Fair trade is probably a term you’ve seen more than a few times, especially when you go to the grocery store or browse for clothing items. But what does ‘fair trade’ actually mean, and is it really something you should care about when shopping? In short, absolutely!
The fair trade stamp of approval on goods signifies that the product was made by a company that cares about the well-being and livelihoods of the people who produce the product and the impact their business has on the environment. Sounds good, right?
This article will go over the basics of what you need to know when you want to shop for fair traded clothes, goods, and consumables. We’ll cover the most well-known governing bodies and have included their logos below so you know what to look for and can keep your eyes peeled when shopping. Crucially, we will also cover why you should care if your products are fair trade and what we are doing at The Good Lane to ensure we contribute positively to the planet and society. Let’s go!
What is fair trade?
In a nutshell (a fairly traded nutshell, of course! Haha, excuse the pun), fair trade goods are better for both the people and the planet.
Although several governing bodies regulate fair trade certificates, their general principles are similar. To be a fair trade product, the goods must be supporting healthy trade that puts people and the environment above trimming costs to maximize profit margins. This means that the farmers, producers, and workers should be paid a fair wage and work alongside safe working conditions. The business will also aim to use sustainable and eco-friendly materials where possible.
Many businesses will appoint teams to manage the wages, working conditions, and sourcing of the goods to ensure these conditions are met and recorded. Then fair trade organizations can view the supply chain and verify whether a product is fair trade.
Why fair trade matters
Without fair trade organizations governing producers, people and the planet could be abused in the wake of companies trying to cut corners to increase their profits. Leading to cheaper goods with higher earnings at the expense of people’s welfare, animal lives, habitat destruction, and more.
As readers of The Good Lane Journal, we bet that you are interested in shopping consciously and making sure your dollar counts. After all, we only get a say in what we believe to be worth focussing on every few years with an election. Whereas spending intentionally and putting your $ towards brands that practise fair trade is the best way to vote on a daily basis! Believing we have the power to change society and the planet for good with our small daily habits is the first stage in real change!
Who defines the fair trade regulations, and can we trust them?
Here are the most well-known and regulated fair trade organizations globally.
These organizations’ symbols offer a sign of trust to buyers that they practise what they preach. Of course, you may see ‘fair trade’ simply printed on a label or on the back of a packet, but this may not correlate with correct fair trade standards as it won’t be verified by a third party. Therefore, it’s always best to look out for these symbols where possible.
Fairtrade International governs the most internationally recognized symbol. They work with various other organizations to improve living standards, minimize environmental costs of production, and support local economies. If you see their stamp of approval, you know you can enjoy your morning cup of coffee knowing that the people who produced the ingredients in the Global South were looked after.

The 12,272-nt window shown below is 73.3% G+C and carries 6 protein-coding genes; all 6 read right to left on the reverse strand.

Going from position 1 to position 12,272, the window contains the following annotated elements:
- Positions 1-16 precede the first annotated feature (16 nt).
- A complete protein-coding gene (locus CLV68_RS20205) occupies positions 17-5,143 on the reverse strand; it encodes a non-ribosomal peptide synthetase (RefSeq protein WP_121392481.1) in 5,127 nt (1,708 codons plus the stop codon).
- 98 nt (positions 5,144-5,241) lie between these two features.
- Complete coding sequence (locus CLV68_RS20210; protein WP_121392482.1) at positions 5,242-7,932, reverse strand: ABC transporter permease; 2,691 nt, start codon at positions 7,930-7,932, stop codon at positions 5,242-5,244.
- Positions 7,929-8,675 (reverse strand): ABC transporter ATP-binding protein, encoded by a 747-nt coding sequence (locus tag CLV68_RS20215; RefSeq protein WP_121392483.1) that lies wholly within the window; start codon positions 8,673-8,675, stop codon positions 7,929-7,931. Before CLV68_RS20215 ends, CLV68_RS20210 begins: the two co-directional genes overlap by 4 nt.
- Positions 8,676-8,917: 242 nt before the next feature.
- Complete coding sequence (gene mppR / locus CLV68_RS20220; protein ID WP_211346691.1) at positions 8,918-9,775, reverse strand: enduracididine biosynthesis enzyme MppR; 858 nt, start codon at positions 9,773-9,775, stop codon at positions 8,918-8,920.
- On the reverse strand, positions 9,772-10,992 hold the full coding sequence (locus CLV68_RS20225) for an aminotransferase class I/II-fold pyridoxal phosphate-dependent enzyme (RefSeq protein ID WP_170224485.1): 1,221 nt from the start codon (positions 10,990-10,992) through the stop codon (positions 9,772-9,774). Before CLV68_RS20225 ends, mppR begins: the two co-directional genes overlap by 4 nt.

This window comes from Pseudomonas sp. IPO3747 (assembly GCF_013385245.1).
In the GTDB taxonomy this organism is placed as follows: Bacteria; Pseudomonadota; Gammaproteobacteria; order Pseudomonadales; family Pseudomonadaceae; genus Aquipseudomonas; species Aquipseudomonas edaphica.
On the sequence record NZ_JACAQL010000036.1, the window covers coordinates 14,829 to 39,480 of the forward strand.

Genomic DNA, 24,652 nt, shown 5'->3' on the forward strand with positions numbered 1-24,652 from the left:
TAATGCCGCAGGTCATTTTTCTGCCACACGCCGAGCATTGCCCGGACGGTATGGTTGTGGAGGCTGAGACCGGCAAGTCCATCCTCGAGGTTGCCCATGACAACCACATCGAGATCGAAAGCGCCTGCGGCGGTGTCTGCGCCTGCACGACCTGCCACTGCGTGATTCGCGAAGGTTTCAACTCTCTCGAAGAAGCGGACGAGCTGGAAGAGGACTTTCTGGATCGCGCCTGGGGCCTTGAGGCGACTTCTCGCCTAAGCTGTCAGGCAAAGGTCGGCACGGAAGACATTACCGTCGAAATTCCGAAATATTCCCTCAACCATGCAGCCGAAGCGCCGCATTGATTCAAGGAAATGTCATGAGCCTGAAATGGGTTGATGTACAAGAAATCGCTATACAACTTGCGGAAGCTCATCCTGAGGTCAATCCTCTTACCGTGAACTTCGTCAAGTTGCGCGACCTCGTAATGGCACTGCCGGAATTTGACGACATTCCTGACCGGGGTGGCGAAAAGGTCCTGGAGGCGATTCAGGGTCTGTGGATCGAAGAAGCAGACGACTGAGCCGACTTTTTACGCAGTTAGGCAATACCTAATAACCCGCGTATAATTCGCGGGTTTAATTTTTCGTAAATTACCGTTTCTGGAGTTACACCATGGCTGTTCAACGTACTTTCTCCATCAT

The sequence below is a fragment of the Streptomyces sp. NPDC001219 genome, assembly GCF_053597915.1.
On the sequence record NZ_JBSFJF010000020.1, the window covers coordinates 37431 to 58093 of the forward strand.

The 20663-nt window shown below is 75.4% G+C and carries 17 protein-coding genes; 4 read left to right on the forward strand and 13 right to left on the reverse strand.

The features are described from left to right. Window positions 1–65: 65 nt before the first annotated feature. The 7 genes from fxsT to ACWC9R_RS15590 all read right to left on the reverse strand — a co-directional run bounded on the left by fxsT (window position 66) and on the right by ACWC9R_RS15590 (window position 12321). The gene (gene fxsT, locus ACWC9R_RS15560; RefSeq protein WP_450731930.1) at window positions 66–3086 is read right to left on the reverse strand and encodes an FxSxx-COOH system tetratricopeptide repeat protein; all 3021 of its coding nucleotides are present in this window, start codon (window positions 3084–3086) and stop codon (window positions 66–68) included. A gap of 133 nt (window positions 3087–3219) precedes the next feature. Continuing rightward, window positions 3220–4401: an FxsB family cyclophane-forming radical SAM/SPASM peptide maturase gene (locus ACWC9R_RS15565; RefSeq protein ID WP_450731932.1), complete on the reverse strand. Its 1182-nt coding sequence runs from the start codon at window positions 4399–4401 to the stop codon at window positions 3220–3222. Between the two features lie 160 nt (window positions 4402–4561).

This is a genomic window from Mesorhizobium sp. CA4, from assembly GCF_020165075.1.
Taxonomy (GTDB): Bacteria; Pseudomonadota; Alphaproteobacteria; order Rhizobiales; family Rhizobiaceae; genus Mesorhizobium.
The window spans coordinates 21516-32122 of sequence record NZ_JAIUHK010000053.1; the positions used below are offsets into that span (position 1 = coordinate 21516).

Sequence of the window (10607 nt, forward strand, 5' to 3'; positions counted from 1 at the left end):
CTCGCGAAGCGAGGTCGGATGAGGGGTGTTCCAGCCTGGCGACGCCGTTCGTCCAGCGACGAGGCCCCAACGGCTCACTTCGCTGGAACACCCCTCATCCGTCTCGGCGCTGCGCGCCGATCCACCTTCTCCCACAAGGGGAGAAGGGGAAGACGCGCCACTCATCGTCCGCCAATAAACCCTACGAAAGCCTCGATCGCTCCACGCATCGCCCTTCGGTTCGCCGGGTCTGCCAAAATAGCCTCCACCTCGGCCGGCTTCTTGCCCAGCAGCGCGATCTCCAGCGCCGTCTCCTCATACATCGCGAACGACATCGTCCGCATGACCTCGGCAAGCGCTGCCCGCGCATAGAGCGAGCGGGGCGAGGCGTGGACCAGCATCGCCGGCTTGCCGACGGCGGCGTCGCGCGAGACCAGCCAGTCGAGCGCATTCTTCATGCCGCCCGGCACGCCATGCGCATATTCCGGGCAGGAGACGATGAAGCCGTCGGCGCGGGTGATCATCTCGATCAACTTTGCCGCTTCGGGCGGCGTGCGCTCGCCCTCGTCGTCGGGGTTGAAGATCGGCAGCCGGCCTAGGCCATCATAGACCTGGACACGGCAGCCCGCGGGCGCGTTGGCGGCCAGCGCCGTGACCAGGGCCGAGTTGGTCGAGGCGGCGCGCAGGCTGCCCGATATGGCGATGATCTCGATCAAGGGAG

Whatsmore, they are also kept in check by ISEAL, who certify their work and ensure that you trust their logo and credibility.
The Fair Trade Certified logo means that the Fair Trade USA organization has declared the product is fair trade. Therefore, by choosing these products over the competition, you can ensure workers and the environment are treated with care.
The World Fair Trade Organization (WFTO) is a community of those dedicated to upholding fair trade values and ensuring that they run their business in a sustainable manner by putting people and the planet before anything else.
The Fair Trade Federation (FTF) is an example of an organization part of WFTO. This association has supported other businesses since the 1970s while also doing good to the plant and equality of all people involved in producing the goods, not just a few at the top!
At The Good Lane we are keen to keep up to date with the FTF guidelines and make every effort to verify brand production practises and buy products with a Fairtrade stamp of approval.
How to find fair trade products?
Ok, so now you know the importance of buying fair trade, but how do you go about this?
Fortunately, the organizations mentioned each use an unmistakable fair trade logo found on the packaging of certified fair trade goods. You may even find these marks in cafés or restaurants that buy fair trade ingredients!
You can also shop with local and independent stores who prioritise sustainable and fair trade business practices. So find a few trusted shops that provide fair trade goods so you can save time when shopping for groceries and clothes etc.TOP TIP
Fairtrade International offers a free search tool called fairtrade finder, where you can look up companies in your local country and find licensed fairtrade brands.
We care about fair trade
At The Good Lane, we do the leg work in sourcing eco-friendly, ethically made, and cruelty-free products for our seasonal boxes and marketplace. Therefore, when you purchase from us, you know that the items you receive were made using sustainable materials and ingredients with loving hands paid fairly for their skills and time.
Our brand values aren’t compromised for personal gains or in the interest of economic growth as we stand by the fact that the people and planet are at the core of all decisions we make.
Shop certified Fair Trade products on The Good Lane.